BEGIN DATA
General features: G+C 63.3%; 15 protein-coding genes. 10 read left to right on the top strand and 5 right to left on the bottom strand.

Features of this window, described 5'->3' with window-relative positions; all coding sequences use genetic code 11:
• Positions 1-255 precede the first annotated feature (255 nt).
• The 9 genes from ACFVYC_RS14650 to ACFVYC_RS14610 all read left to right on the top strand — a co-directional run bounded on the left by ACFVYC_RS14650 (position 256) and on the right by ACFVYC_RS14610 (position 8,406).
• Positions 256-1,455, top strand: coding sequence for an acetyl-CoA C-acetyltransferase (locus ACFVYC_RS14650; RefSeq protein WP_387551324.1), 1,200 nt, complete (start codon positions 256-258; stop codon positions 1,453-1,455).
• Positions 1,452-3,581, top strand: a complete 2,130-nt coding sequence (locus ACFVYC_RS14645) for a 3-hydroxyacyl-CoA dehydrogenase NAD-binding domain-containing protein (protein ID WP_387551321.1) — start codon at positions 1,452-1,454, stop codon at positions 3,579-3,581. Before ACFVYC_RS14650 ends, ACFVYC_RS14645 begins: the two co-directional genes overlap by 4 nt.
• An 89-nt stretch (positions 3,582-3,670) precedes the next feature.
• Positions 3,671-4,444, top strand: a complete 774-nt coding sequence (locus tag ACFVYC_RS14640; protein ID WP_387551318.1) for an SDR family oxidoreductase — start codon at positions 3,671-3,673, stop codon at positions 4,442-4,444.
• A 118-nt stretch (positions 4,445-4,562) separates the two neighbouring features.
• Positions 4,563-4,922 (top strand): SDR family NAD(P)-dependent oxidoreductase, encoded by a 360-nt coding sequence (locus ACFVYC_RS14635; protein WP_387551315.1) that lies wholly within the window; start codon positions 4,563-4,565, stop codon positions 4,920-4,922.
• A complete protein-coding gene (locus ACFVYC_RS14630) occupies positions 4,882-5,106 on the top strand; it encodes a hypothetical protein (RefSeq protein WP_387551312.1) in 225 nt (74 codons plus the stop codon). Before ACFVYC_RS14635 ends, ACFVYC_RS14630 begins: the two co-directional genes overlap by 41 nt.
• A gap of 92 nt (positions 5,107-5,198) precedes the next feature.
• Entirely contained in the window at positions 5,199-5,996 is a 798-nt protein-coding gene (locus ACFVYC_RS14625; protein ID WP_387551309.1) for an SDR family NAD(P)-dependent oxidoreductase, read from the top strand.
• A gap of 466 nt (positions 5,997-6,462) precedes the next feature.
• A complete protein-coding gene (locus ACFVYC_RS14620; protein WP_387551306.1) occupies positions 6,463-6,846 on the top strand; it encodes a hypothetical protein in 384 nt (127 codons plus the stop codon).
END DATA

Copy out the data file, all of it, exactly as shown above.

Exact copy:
General features: G+C 63.3%; 15 protein-coding genes. 10 read left to right on the top strand and 5 right to left on the bottom strand.

Features of this window, described 5'->3' with window-relative positions; all coding sequences use genetic code 11:
• Positions 1-255 precede the first annotated feature (255 nt).
• The 9 genes from ACFVYC_RS14650 to ACFVYC_RS14610 all read left to right on the top strand — a co-directional run bounded on the left by ACFVYC_RS14650 (position 256) and on the right by ACFVYC_RS14610 (position 8,406).
• Positions 256-1,455, top strand: coding sequence for an acetyl-CoA C-acetyltransferase (locus ACFVYC_RS14650; RefSeq protein WP_387551324.1), 1,200 nt, complete (start codon positions 256-258; stop codon positions 1,453-1,455).
• Positions 1,452-3,581, top strand: a complete 2,130-nt coding sequence (locus ACFVYC_RS14645) for a 3-hydroxyacyl-CoA dehydrogenase NAD-binding domain-containing protein (protein ID WP_387551321.1) — start codon at positions 1,452-1,454, stop codon at positions 3,579-3,581. Before ACFVYC_RS14650 ends, ACFVYC_RS14645 begins: the two co-directional genes overlap by 4 nt.
• An 89-nt stretch (positions 3,582-3,670) precedes the next feature.
• Positions 3,671-4,444, top strand: a complete 774-nt coding sequence (locus tag ACFVYC_RS14640; protein ID WP_387551318.1) for an SDR family oxidoreductase — start codon at positions 3,671-3,673, stop codon at positions 4,442-4,444.
• A 118-nt stretch (positions 4,445-4,562) separates the two neighbouring features.
• Positions 4,563-4,922 (top strand): SDR family NAD(P)-dependent oxidoreductase, encoded by a 360-nt coding sequence (locus ACFVYC_RS14635; protein WP_387551315.1) that lies wholly within the window; start codon positions 4,563-4,565, stop codon positions 4,920-4,922.
• A complete protein-coding gene (locus ACFVYC_RS14630) occupies positions 4,882-5,106 on the top strand; it encodes a hypothetical protein (RefSeq protein WP_387551312.1) in 225 nt (74 codons plus the stop codon). Before ACFVYC_RS14635 ends, ACFVYC_RS14630 begins: the two co-directional genes overlap by 41 nt.
• A gap of 92 nt (positions 5,107-5,198) precedes the next feature.
• Entirely contained in the window at positions 5,199-5,996 is a 798-nt protein-coding gene (locus ACFVYC_RS14625; protein ID WP_387551309.1) for an SDR family NAD(P)-dependent oxidoreductase, read from the top strand.
• A gap of 466 nt (positions 5,997-6,462) precedes the next feature.
• A complete protein-coding gene (locus ACFVYC_RS14620; protein WP_387551306.1) occupies positions 6,463-6,846 on the top strand; it encodes a hypothetical protein in 384 nt (127 codons plus the stop codon).